|Afghan Firefight Results in 'Friendly Force' Casualties|
Afghan Firefight Results in 'Friendly Force' Casualties
By Gerry J. Gilmore, American Forces Press Service.
Washington D.C. -- (AFPS) June 3, 2002 -- American and allied Afghan military forces conducting a raid May 31 mistakenly fired on other friendly Afghan troops, killing two and wounding three, a U.S. military official reported from Afghanistan today.
At about 1 a.m. local time, a U.S. Special Forces element and the allied Afghan troops engaged in a firefight near the village of Khomar Kalay in southeastern Afghanistan, said Maj. Gary Tallman, a public affairs officer with U.S. Army Combined Joint Task Force 180. The fight lasted less than two minutes. No Americans or accompanying Afghans were injured.
The U.S.-Afghan unit was in the area based on intelligence that a Taliban-Al Qaeda meeting was to take place in a compound in the vicinity. The unit went to the area to capture participants once they left the compound after the meeting.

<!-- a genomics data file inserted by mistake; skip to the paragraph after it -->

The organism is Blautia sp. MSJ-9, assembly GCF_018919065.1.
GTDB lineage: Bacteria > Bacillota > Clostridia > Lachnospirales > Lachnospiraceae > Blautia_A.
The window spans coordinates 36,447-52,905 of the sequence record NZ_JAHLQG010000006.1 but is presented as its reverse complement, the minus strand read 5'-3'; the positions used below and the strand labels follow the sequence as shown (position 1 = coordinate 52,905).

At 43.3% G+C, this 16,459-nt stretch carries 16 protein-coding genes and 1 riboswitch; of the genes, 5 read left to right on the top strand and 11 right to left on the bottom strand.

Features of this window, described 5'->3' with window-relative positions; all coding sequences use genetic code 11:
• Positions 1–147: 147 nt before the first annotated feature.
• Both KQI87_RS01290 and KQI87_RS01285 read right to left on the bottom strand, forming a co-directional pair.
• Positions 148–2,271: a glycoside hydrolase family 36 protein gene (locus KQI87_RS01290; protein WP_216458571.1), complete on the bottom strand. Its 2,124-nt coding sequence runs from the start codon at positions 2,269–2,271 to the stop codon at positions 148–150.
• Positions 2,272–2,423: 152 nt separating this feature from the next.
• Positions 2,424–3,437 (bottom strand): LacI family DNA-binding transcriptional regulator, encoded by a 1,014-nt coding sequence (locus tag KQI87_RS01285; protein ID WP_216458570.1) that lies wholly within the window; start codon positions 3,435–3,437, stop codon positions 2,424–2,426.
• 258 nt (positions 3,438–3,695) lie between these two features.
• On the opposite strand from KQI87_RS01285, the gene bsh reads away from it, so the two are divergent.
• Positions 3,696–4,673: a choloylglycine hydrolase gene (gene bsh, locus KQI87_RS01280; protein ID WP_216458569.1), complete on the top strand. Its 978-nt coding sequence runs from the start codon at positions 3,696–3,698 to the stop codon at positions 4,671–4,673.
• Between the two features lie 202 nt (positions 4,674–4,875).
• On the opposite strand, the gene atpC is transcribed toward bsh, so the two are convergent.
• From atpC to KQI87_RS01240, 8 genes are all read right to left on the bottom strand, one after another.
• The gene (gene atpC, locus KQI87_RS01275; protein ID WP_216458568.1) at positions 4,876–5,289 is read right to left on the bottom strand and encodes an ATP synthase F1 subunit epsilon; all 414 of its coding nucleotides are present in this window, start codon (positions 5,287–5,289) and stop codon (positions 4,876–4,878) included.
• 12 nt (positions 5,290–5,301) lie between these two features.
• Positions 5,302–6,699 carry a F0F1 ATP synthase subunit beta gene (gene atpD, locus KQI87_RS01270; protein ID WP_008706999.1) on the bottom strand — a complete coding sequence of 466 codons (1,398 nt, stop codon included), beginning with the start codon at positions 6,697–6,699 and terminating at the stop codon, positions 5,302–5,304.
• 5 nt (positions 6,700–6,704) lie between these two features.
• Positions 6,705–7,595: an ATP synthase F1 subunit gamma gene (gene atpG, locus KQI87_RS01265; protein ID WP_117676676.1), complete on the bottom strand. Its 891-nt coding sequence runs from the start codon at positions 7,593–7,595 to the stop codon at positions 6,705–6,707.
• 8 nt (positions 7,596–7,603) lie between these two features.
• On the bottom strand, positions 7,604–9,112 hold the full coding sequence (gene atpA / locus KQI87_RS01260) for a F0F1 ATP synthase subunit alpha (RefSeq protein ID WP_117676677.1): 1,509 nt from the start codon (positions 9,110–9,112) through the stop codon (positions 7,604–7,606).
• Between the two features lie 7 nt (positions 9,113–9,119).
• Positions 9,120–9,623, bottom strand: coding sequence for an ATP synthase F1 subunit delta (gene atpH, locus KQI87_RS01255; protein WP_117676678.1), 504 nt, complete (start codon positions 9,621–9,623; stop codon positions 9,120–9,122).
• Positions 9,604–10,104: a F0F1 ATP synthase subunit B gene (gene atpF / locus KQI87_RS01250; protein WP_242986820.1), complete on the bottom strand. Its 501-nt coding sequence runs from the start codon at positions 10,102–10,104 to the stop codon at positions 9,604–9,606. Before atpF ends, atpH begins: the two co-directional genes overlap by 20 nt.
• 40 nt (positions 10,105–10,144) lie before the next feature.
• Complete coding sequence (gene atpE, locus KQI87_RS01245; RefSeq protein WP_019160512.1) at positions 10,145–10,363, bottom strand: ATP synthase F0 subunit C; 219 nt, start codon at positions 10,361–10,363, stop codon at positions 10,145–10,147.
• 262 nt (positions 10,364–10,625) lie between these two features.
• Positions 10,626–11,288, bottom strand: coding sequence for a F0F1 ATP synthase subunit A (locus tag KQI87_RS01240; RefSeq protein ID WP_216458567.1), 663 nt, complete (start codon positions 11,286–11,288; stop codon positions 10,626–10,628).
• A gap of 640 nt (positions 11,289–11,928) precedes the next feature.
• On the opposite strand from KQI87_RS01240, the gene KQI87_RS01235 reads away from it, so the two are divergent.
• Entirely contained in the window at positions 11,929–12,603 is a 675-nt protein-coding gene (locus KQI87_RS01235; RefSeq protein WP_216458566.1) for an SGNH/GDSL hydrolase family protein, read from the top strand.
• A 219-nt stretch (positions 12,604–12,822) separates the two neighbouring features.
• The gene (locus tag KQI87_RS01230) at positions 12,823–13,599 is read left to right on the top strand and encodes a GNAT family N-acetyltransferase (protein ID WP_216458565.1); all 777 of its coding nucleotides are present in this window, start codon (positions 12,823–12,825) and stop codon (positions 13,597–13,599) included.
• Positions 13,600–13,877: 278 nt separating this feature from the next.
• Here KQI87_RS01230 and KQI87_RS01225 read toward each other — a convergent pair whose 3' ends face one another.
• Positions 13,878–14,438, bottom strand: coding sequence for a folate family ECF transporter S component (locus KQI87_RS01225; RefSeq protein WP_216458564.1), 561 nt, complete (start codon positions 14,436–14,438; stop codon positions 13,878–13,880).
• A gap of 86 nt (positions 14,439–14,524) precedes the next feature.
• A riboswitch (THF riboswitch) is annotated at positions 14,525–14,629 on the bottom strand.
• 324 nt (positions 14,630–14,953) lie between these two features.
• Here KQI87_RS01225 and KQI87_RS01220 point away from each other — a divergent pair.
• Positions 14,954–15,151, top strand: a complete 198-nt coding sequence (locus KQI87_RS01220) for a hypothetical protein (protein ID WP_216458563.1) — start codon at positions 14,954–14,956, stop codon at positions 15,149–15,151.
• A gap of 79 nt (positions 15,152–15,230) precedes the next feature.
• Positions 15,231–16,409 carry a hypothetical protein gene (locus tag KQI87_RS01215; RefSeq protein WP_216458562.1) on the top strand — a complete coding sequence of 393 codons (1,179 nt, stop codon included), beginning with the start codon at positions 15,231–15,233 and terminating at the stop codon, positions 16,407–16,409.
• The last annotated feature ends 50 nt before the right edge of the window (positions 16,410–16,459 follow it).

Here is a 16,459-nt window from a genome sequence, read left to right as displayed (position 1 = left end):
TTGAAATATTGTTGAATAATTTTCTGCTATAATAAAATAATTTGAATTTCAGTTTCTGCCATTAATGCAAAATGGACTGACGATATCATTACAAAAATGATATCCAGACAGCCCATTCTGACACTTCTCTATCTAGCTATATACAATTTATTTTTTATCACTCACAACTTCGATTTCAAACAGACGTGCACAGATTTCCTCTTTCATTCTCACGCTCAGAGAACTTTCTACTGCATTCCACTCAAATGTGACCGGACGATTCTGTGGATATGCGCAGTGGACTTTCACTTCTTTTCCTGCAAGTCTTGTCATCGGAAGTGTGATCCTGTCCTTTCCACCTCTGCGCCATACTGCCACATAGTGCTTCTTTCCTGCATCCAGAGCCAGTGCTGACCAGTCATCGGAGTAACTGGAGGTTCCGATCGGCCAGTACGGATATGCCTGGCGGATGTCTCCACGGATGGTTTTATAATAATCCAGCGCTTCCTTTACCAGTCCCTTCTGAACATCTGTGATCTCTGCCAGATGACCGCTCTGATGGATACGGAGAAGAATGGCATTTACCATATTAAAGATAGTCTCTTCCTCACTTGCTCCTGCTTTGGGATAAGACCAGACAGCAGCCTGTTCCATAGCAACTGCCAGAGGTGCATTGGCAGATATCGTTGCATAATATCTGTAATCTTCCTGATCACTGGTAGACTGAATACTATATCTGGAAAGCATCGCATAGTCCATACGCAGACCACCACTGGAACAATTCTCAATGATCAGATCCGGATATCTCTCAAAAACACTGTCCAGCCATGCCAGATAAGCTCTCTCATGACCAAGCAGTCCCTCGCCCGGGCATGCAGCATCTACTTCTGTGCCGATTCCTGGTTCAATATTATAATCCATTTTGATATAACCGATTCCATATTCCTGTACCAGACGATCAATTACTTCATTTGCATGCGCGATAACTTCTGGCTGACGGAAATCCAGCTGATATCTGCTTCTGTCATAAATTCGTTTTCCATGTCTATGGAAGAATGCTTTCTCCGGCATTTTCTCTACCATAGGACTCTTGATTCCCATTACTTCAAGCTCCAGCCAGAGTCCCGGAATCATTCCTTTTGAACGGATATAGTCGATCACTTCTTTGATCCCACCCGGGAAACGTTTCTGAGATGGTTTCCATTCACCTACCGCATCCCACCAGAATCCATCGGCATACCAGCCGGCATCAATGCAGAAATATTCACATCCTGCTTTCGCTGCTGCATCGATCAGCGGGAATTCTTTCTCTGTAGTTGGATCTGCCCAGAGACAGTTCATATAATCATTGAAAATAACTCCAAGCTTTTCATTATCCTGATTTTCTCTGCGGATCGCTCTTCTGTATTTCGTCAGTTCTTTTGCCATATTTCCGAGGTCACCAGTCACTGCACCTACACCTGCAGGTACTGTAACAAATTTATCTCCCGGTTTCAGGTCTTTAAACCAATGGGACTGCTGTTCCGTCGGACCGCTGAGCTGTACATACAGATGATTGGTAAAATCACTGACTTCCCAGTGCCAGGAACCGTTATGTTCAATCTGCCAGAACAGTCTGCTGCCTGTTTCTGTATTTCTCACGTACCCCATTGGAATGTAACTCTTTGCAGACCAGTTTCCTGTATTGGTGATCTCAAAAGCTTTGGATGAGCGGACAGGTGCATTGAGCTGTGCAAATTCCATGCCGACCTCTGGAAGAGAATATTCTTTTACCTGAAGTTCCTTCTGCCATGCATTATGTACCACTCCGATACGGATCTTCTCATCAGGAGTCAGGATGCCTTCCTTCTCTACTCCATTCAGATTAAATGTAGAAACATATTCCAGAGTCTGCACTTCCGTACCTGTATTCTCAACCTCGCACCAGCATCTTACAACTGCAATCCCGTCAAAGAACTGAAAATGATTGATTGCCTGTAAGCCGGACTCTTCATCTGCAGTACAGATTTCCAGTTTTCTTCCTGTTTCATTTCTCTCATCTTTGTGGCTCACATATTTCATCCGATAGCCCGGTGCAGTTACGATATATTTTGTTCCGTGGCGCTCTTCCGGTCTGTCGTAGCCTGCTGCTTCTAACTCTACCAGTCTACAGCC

As the raiders approached the compound, they observed through night-vision devices that 10 to 15 armed men were running toward them and taking up fighting positions inside the compound. At that time, the U.S. ground commander decided to wait and let the situation develop.
In a few more minutes, some of the Afghan raiders saw another group of armed men exit the compound and attempt what appeared to them to be a flanking maneuver.
The fight, however, didn't start until a U.S. Special Forces soldier saw a man with a rocket-propelled grenade level the weapon at the U.S. forces, Tallman said. He noted that other members of the accompanying friendly element confirmed the RPG man's position and posture.
Perceiving imminent danger to his forces, Tallman said, the U.S. ground commander ordered his unit to open fire.
Tallman said initial review of the incident found that the men in the compound were actually other friendly Afghan forces sent from nearby Lowgar province by their provincial commander. They had not informed coalition units of their presence, or of their movement to the compound, he said.